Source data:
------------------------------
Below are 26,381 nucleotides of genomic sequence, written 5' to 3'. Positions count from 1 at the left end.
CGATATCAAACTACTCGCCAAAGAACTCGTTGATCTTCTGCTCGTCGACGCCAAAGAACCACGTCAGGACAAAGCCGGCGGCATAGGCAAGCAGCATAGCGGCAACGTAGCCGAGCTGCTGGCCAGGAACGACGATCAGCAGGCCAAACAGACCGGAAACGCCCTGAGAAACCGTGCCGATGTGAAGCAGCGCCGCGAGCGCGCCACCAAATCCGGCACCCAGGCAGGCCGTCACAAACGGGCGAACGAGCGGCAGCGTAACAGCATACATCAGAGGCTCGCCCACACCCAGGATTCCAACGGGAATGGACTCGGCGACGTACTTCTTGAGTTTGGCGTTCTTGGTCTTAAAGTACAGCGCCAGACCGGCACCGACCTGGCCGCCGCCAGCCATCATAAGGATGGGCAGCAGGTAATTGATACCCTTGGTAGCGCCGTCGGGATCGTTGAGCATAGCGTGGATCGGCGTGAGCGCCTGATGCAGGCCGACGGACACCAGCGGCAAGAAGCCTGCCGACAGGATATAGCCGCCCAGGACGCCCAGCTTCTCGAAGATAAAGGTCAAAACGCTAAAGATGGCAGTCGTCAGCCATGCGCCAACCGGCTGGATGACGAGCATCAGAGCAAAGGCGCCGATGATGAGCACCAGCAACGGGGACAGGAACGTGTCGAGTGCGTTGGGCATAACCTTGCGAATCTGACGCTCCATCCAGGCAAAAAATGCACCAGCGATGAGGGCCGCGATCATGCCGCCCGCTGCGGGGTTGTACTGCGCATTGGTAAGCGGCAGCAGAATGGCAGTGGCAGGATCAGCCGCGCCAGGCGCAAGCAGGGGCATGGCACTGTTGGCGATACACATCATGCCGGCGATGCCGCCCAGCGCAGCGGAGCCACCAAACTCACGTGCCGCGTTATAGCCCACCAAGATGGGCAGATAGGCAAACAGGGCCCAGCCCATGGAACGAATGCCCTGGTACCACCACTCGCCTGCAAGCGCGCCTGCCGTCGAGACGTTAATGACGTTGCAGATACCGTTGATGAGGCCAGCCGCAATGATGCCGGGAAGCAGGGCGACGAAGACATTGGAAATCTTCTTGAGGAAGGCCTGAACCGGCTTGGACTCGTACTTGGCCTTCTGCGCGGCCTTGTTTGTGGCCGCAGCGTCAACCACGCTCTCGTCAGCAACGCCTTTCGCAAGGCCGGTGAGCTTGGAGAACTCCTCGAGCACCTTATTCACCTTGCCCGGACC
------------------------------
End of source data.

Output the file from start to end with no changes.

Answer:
Below are 26,381 nucleotides of genomic sequence, written 5' to 3'. Positions count from 1 at the left end.
CGATATCAAACTACTCGCCAAAGAACTCGTTGATCTTCTGCTCGTCGACGCCAAAGAACCACGTCAGGACAAAGCCGGCGGCATAGGCAAGCAGCATAGCGGCAACGTAGCCGAGCTGCTGGCCAGGAACGACGATCAGCAGGCCAAACAGACCGGAAACGCCCTGAGAAACCGTGCCGATGTGAAGCAGCGCCGCGAGCGCGCCACCAAATCCGGCACCCAGGCAGGCCGTCACAAACGGGCGAACGAGCGGCAGCGTAACAGCATACATCAGAGGCTCGCCCACACCCAGGATTCCAACGGGAATGGACTCGGCGACGTACTTCTTGAGTTTGGCGTTCTTGGTCTTAAAGTACAGCGCCAGACCGGCACCGACCTGGCCGCCGCCAGCCATCATAAGGATGGGCAGCAGGTAATTGATACCCTTGGTAGCGCCGTCGGGATCGTTGAGCATAGCGTGGATCGGCGTGAGCGCCTGATGCAGGCCGACGGACACCAGCGGCAAGAAGCCTGCCGACAGGATATAGCCGCCCAGGACGCCCAGCTTCTCGAAGATAAAGGTCAAAACGCTAAAGATGGCAGTCGTCAGCCATGCGCCAACCGGCTGGATGACGAGCATCAGAGCAAAGGCGCCGATGATGAGCACCAGCAACGGGGACAGGAACGTGTCGAGTGCGTTGGGCATAACCTTGCGAATCTGACGCTCCATCCAGGCAAAAAATGCACCAGCGATGAGGGCCGCGATCATGCCGCCCGCTGCGGGGTTGTACTGCGCATTGGTAAGCGGCAGCAGAATGGCAGTGGCAGGATCAGCCGCGCCAGGCGCAAGCAGGGGCATGGCACTGTTGGCGATACACATCATGCCGGCGATGCCGCCCAGCGCAGCGGAGCCACCAAACTCACGTGCCGCGTTATAGCCCACCAAGATGGGCAGATAGGCAAACAGGGCCCAGCCCATGGAACGAATGCCCTGGTACCACCACTCGCCTGCAAGCGCGCCTGCCGTCGAGACGTTAATGACGTTGCAGATACCGTTGATGAGGCCAGCCGCAATGATGCCGGGAAGCAGGGCGACGAAGACATTGGAAATCTTCTTGAGGAAGGCCTGAACCGGCTTGGACTCGTACTTGGCCTTCTGCGCGGCCTTGTTTGTGGCCGCAGCGTCAACCACGCTCTCGTCAGCAACGCCTTTCGCAAGGCCGGTGAGCTTGGAGAACTCCTCGAGCACCTTATTCACCTTGCCCGGACC